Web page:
Tevis Will Highlight Conditioning, Athletic Prowess

At dawn on July 24, nearly 200 riders from across the country and around the world will set out on a 100-mile riding adventure over California's Sierra peaks. Some will race each other, and others will race the 24-hour clock that signals the end of event. Those finishing with sound horses, as judged by a Tevis vet, in the prescribed time win coveted Tevis Belt Buckles.

The first to cross the finish line near the Auburn, Calif., fairgrounds will win the Tevis Cup. Following the July 25 judging of the top 10 horses, the horse deemed to be in the best physical condition after the journey will be awarded the Haggin Cup.

To ensure the safety of all horses involved, Greg Fellers, DVM, head veterinarian of the event, is marshaling a crew of 17 select equine practitioners.

Fellers, who is the retired owner of Loomis Basin Equine Medical Center in Loomis, Calif., has served as the head veterinarian for the Tevis ride for the past five years. At the 2009 Tevis Fellers instituted a new procedure ensure completing horses were on the road to recovery after the grueling event.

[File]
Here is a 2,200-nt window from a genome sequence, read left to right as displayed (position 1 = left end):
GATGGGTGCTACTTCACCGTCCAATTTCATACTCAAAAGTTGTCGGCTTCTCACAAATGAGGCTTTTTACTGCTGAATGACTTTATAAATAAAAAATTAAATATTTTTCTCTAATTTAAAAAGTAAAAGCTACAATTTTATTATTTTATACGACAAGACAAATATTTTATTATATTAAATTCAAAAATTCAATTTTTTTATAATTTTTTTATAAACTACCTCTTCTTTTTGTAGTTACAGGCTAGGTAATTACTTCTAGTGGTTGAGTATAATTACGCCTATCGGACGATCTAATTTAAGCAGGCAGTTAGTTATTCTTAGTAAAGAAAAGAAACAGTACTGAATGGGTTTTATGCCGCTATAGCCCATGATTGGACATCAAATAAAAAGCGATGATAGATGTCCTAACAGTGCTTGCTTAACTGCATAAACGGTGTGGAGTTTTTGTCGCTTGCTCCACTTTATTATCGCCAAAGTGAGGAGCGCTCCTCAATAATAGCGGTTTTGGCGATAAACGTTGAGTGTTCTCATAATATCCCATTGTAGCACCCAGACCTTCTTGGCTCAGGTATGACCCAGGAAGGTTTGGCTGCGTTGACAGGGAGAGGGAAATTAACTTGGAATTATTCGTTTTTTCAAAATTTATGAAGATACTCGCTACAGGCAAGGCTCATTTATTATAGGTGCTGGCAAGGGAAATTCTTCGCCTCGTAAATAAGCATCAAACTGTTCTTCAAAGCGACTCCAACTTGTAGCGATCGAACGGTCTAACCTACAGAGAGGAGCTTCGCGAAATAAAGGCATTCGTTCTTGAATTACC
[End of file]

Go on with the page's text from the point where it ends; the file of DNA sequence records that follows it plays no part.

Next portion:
One to two hours after each horse was vetted at the 2009 finish line, its owner presented the animal for re-inspection. Veterinarians conducted examinations throughout the night, paying special attention to the horses' responsiveness to their surroundings, heart rate, gut sounds, and appetite. Of the 87 finishers, only one required further observation. "The finishers, as a group, did really well," Fellers recalled.

Was the extra veterinary inspection worth asking a crew to work all night? "Absolutely," responded Fellers. "What if it was your horse? If we catch one horse and catch it before crashing, it's worth it."

The Tevis Cup is ranked No. 7 by Time magazine on a list of the top 10 endurance events in the world, and vetting Tevis is a prestigious, invitation-only assignment for equine practitioners. Vets are selected based upon experience, references, demonstration of level-headed demeanor, and the ability to work under pressure. This year Amanda Parry, DVM, BVSc, of Brisbane, Australia, will join the group.

Last year there was one equine fatality in what was termed a freak accident; a horse being led up a canyon trail lost footing and tumbled down an incline, striking a rock. Throughout the event's 55 years the completion rate has remained steady at about 50%, and although sometimes disappointing to the contestants who were eliminated, the careful watch has protected competing equines.

Last years winner, Sarah Engsburg on 15-year-old Arabian gelding, K-Zarr Emmanuel, finished in 15:05, 11 minutes before Melissa Ribley, DVM, on LD Monique, who was the eventual Haggin Cup winner.

About the Author

Marsha Hayes

Marsha Hayes has been covering endurance, trail, and other equine topics since 2005. She believes every horse has a story.

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